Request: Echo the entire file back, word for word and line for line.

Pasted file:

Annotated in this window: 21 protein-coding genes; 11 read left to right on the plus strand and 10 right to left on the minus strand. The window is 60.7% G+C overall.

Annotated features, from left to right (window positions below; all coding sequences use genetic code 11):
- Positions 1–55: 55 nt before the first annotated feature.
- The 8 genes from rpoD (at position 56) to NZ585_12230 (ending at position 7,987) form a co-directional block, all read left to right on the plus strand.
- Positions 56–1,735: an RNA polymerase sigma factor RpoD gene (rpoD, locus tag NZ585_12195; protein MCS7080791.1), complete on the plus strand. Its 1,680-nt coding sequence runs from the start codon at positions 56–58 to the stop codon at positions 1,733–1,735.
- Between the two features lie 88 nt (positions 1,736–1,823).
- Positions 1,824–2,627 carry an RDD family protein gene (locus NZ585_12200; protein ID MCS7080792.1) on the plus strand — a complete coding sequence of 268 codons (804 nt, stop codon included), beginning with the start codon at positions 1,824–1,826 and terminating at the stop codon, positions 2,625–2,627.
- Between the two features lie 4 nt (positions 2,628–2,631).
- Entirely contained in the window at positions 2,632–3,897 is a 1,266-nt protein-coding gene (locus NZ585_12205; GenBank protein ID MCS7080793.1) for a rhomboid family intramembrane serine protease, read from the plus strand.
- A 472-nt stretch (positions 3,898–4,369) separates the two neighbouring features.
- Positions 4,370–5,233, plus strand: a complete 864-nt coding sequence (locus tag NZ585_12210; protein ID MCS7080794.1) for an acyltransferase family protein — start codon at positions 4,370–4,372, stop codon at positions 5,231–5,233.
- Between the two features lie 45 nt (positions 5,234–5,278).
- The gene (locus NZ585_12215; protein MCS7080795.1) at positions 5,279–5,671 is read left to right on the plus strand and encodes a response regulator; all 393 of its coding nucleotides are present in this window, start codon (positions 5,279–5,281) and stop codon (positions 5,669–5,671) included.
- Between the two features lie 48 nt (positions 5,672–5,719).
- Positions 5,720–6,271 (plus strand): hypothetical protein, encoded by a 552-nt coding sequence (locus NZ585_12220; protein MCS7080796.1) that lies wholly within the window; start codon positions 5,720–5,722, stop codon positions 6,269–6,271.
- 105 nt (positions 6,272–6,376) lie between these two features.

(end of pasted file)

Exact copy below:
Annotated in this window: 21 protein-coding genes; 11 read left to right on the plus strand and 10 right to left on the minus strand. The window is 60.7% G+C overall.

Annotated features, from left to right (window positions below; all coding sequences use genetic code 11):
- Positions 1–55: 55 nt before the first annotated feature.
- The 8 genes from rpoD (at position 56) to NZ585_12230 (ending at position 7,987) form a co-directional block, all read left to right on the plus strand.
- Positions 56–1,735: an RNA polymerase sigma factor RpoD gene (rpoD, locus tag NZ585_12195; protein MCS7080791.1), complete on the plus strand. Its 1,680-nt coding sequence runs from the start codon at positions 56–58 to the stop codon at positions 1,733–1,735.
- Between the two features lie 88 nt (positions 1,736–1,823).
- Positions 1,824–2,627 carry an RDD family protein gene (locus NZ585_12200; protein ID MCS7080792.1) on the plus strand — a complete coding sequence of 268 codons (804 nt, stop codon included), beginning with the start codon at positions 1,824–1,826 and terminating at the stop codon, positions 2,625–2,627.
- Between the two features lie 4 nt (positions 2,628–2,631).
- Entirely contained in the window at positions 2,632–3,897 is a 1,266-nt protein-coding gene (locus NZ585_12205; GenBank protein ID MCS7080793.1) for a rhomboid family intramembrane serine protease, read from the plus strand.
- A 472-nt stretch (positions 3,898–4,369) separates the two neighbouring features.
- Positions 4,370–5,233, plus strand: a complete 864-nt coding sequence (locus tag NZ585_12210; protein ID MCS7080794.1) for an acyltransferase family protein — start codon at positions 4,370–4,372, stop codon at positions 5,231–5,233.
- Between the two features lie 45 nt (positions 5,234–5,278).
- The gene (locus NZ585_12215; protein MCS7080795.1) at positions 5,279–5,671 is read left to right on the plus strand and encodes a response regulator; all 393 of its coding nucleotides are present in this window, start codon (positions 5,279–5,281) and stop codon (positions 5,669–5,671) included.
- Between the two features lie 48 nt (positions 5,672–5,719).
- Positions 5,720–6,271 (plus strand): hypothetical protein, encoded by a 552-nt coding sequence (locus NZ585_12220; protein MCS7080796.1) that lies wholly within the window; start codon positions 5,720–5,722, stop codon positions 6,269–6,271.
- 105 nt (positions 6,272–6,376) lie between these two features.